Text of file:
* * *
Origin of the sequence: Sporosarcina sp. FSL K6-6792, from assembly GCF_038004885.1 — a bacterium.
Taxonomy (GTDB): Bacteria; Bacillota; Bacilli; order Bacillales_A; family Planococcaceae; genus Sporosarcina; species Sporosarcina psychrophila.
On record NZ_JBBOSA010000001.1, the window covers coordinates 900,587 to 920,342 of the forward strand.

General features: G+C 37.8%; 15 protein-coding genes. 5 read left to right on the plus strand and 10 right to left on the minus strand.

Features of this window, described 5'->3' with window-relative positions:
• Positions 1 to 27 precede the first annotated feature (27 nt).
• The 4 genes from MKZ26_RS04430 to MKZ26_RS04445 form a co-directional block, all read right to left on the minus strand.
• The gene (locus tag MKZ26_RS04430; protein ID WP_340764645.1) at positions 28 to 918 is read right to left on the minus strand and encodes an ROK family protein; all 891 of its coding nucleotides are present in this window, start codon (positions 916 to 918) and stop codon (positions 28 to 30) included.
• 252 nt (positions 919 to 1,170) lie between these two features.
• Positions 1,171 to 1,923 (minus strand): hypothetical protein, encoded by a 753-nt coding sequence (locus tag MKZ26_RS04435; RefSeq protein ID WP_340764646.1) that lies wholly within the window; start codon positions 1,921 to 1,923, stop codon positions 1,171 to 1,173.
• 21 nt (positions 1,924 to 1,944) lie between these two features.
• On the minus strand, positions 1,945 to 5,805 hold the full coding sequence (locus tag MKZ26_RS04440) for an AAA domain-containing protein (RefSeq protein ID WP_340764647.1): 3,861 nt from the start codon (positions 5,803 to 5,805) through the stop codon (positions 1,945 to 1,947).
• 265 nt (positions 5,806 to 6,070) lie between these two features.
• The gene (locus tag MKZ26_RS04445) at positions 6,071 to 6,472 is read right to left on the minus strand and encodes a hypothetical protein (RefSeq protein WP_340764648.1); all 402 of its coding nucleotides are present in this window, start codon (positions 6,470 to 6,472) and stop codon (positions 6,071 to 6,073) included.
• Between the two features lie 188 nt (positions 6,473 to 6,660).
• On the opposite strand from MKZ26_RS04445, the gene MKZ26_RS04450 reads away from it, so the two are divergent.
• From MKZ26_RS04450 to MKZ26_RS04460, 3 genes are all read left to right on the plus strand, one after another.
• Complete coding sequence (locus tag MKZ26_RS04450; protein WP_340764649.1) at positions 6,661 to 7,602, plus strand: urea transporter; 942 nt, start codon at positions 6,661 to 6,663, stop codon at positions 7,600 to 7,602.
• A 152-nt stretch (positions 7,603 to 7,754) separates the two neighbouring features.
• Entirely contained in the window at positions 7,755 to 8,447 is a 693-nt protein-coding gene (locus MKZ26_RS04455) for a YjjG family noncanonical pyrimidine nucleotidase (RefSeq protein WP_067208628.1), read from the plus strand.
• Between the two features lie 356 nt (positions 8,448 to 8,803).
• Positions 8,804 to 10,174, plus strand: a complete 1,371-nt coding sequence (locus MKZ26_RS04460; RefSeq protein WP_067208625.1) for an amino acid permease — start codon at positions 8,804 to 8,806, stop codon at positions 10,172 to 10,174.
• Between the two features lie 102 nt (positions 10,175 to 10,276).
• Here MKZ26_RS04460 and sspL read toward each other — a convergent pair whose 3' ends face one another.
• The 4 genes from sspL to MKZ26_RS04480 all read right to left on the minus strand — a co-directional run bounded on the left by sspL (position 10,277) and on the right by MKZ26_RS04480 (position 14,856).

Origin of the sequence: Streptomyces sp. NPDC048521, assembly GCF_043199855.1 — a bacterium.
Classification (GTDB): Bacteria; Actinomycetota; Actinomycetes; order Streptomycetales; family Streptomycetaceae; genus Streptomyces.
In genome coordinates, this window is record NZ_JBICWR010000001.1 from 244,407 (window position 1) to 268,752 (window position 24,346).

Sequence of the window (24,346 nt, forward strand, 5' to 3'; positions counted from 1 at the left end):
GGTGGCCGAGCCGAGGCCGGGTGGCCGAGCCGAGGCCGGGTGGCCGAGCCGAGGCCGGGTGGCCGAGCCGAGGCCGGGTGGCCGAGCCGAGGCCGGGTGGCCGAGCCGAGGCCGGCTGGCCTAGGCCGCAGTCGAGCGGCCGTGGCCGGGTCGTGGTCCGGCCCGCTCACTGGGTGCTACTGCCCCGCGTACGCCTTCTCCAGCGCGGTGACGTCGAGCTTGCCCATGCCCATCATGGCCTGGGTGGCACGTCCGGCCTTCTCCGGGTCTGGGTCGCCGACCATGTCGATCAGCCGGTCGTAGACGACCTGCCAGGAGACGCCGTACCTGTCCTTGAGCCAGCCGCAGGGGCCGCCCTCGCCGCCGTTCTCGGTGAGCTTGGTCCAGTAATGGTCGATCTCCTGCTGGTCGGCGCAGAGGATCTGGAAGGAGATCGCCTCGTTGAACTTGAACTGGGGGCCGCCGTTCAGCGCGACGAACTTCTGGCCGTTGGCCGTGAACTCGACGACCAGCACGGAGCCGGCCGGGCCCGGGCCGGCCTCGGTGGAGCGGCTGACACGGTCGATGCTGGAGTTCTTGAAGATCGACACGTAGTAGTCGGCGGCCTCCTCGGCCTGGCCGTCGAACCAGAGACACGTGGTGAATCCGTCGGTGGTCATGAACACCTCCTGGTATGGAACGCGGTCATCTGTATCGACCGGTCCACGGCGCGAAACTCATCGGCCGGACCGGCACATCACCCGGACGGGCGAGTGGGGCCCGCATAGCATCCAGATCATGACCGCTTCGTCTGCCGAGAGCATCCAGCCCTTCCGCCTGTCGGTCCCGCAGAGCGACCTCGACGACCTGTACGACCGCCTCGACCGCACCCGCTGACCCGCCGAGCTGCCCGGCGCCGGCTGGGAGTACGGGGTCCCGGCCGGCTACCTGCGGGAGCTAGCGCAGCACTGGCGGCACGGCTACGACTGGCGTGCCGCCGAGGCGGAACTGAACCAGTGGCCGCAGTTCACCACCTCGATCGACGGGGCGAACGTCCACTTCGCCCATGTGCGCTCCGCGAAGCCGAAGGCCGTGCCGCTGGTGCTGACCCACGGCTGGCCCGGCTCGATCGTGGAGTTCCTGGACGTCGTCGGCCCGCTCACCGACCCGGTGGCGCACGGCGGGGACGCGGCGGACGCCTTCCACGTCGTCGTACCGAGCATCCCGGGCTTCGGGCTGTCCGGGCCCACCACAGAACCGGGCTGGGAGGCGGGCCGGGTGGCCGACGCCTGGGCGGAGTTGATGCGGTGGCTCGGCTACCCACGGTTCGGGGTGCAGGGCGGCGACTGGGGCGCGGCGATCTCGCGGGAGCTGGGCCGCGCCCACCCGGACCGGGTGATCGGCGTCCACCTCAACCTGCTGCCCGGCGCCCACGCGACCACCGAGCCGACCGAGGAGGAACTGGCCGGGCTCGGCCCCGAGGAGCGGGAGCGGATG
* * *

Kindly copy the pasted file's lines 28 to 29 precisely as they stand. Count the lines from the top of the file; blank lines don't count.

In genome coordinates, this window is record NZ_JBICWR010000001.1 from 244,407 (window position 1) to 268,752 (window position 24,346).

Sequence of the window (24,346 nt, forward strand, 5' to 3'; positions counted from 1 at the left end):